I have a beta reader who is a tough, fair and honest critic, which is what all writers need. It does no good for those early readers to say, “I liked it” if they can’t articulate why they liked it. What stood out? What resonated with them? Conversely, what didn’t work and why?
I always expect criticism from readers. Writers are notoriously insecure about their own work and are rarely able to see the forest for the trees. That’s why we need readers and editors to tell us where we lost our way.
White Roses in Winter is a story I wrote a number of years ago. Like a lot of stories I started and got to rough draft level it ended up as a “manuscript under the bed.” If you’ve followed this blog at all you know I never give up on my “old” ideas. I pull those babies out after ten or fifteen years and take another look at them. Now that I’m confident enough in my writing abilities, I’m certain I can fix them. And sell them.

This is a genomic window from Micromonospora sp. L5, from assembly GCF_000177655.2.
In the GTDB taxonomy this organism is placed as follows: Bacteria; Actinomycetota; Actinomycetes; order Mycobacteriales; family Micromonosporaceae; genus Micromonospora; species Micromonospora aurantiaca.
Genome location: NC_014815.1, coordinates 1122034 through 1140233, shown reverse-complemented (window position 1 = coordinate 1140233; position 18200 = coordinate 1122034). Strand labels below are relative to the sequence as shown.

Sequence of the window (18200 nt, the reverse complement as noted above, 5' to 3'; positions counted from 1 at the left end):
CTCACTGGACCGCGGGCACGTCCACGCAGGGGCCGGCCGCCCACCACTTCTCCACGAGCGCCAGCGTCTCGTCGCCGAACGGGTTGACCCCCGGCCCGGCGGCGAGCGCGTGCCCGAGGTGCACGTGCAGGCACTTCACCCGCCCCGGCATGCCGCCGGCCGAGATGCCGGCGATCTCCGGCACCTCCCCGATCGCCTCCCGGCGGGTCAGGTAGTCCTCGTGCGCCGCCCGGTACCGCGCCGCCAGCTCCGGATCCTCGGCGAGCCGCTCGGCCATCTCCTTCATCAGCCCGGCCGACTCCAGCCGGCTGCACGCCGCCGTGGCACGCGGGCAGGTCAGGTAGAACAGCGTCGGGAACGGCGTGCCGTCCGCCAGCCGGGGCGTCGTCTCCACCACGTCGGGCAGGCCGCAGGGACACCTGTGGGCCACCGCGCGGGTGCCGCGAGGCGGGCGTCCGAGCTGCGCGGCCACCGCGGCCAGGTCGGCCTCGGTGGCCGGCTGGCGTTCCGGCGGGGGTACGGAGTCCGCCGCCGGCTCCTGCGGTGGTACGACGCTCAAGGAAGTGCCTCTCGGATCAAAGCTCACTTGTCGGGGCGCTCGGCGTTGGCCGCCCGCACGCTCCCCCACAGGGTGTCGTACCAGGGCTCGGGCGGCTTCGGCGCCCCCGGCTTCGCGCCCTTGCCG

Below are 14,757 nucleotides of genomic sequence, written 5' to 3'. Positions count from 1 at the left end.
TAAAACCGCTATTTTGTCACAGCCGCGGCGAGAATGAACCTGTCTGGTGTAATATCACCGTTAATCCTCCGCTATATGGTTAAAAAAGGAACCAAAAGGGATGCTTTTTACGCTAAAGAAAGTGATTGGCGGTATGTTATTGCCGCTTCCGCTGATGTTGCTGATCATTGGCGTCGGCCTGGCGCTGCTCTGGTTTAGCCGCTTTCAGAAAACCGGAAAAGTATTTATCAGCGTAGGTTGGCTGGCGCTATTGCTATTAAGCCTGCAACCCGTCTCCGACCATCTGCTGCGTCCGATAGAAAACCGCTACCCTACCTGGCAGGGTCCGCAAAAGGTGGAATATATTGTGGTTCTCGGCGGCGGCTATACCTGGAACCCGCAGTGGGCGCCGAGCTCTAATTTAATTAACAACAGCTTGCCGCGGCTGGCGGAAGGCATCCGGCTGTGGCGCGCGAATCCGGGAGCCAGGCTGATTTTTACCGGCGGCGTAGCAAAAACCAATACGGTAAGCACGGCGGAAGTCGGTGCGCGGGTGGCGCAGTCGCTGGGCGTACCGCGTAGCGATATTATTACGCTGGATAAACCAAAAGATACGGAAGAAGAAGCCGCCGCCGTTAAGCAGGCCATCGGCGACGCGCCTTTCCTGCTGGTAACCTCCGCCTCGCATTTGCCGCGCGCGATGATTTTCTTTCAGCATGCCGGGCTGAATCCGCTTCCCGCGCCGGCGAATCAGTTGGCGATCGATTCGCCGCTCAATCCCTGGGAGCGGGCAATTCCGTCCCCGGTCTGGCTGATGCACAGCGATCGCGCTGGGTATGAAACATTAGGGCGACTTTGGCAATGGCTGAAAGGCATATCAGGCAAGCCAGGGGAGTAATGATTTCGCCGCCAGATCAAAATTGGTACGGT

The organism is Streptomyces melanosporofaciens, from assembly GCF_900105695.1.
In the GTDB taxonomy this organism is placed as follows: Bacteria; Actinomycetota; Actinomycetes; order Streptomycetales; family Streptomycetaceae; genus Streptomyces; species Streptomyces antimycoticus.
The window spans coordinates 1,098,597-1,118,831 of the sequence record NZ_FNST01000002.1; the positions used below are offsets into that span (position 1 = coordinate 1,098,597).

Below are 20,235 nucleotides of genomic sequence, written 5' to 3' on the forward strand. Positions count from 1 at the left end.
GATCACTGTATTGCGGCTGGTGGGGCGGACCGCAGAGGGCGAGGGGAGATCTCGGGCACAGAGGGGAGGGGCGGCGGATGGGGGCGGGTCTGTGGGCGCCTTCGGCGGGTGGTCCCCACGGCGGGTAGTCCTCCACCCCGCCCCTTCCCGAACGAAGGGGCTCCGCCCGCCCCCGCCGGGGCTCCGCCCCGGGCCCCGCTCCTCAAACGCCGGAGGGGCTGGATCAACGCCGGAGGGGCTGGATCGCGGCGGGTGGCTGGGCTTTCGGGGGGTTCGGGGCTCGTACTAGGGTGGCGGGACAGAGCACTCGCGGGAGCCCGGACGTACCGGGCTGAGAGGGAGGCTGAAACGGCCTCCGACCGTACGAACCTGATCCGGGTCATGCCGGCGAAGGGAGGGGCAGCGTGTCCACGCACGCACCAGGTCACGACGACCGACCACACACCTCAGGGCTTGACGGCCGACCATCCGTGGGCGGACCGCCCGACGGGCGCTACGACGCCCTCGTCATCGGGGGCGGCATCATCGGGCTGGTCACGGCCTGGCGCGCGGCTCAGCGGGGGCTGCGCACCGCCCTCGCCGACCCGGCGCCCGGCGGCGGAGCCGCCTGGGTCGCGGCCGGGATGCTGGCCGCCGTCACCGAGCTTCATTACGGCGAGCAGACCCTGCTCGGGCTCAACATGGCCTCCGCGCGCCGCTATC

And so it’s been with WRIW. A shotgun wedding story (does anyone remember what that is?) with a modern twist.
But back to my beta reader who read the first 100 pages and called to tell me she liked it. “You did?” I’m in shock when I hear that. She reads a lot. She knows what works. She knows her genres. And I’ve written numerous stories she hasn’t cared for. At all.
In the midst of her telling me what she liked, (the opening, the “dreamy” hero, the evil “best friend”) and that she couldn’t wait to read the rest, she said, “It sort of reminds me of books by Colleen Hoover.”
Be still my heart. Colleen Hoover. The mega-bestselling new adult author this particular beta reader has raved about for years? She’s placing my work in the same category?
We’ll soon find out if it belongs there.
Here’s my working elevator pitch for White Roses in Winter:
A controlling, overly protective father orchestrates a temporary marriage between his pregnant daughter and the unsuitable sperm donor, then tries to separate them when he fears the union may become permanent.
#beta readers #White Roses in Winter #writing #new adult